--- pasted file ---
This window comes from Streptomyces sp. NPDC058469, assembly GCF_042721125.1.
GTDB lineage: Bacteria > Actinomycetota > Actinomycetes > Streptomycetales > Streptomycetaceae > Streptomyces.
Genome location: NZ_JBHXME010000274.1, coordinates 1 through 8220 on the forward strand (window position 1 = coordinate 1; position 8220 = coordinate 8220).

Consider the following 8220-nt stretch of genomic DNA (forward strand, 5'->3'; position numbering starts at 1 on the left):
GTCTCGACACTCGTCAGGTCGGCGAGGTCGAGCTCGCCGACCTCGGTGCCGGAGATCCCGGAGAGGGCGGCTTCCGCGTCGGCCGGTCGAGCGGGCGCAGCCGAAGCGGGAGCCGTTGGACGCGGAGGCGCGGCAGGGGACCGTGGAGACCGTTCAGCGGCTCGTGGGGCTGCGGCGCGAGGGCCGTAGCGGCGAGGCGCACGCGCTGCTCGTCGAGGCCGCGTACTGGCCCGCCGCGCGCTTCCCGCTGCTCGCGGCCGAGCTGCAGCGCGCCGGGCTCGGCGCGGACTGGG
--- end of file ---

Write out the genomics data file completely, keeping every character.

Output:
This window comes from Streptomyces sp. NPDC058469, assembly GCF_042721125.1.
GTDB lineage: Bacteria > Actinomycetota > Actinomycetes > Streptomycetales > Streptomycetaceae > Streptomyces.
Genome location: NZ_JBHXME010000274.1, coordinates 1 through 8220 on the forward strand (window position 1 = coordinate 1; position 8220 = coordinate 8220).

Consider the following 8220-nt stretch of genomic DNA (forward strand, 5'->3'; position numbering starts at 1 on the left):
GTCTCGACACTCGTCAGGTCGGCGAGGTCGAGCTCGCCGACCTCGGTGCCGGAGATCCCGGAGAGGGCGGCTTCCGCGTCGGCCGGTCGAGCGGGCGCAGCCGAAGCGGGAGCCGTTGGACGCGGAGGCGCGGCAGGGGACCGTGGAGACCGTTCAGCGGCTCGTGGGGCTGCGGCGCGAGGGCCGTAGCGGCGAGGCGCACGCGCTGCTCGTCGAGGCCGCGTACTGGCCCGCCGCGCGCTTCCCGCTGCTCGCGGCCGAGCTGCAGCGCGCCGGGCTCGGCGCGGACTGGG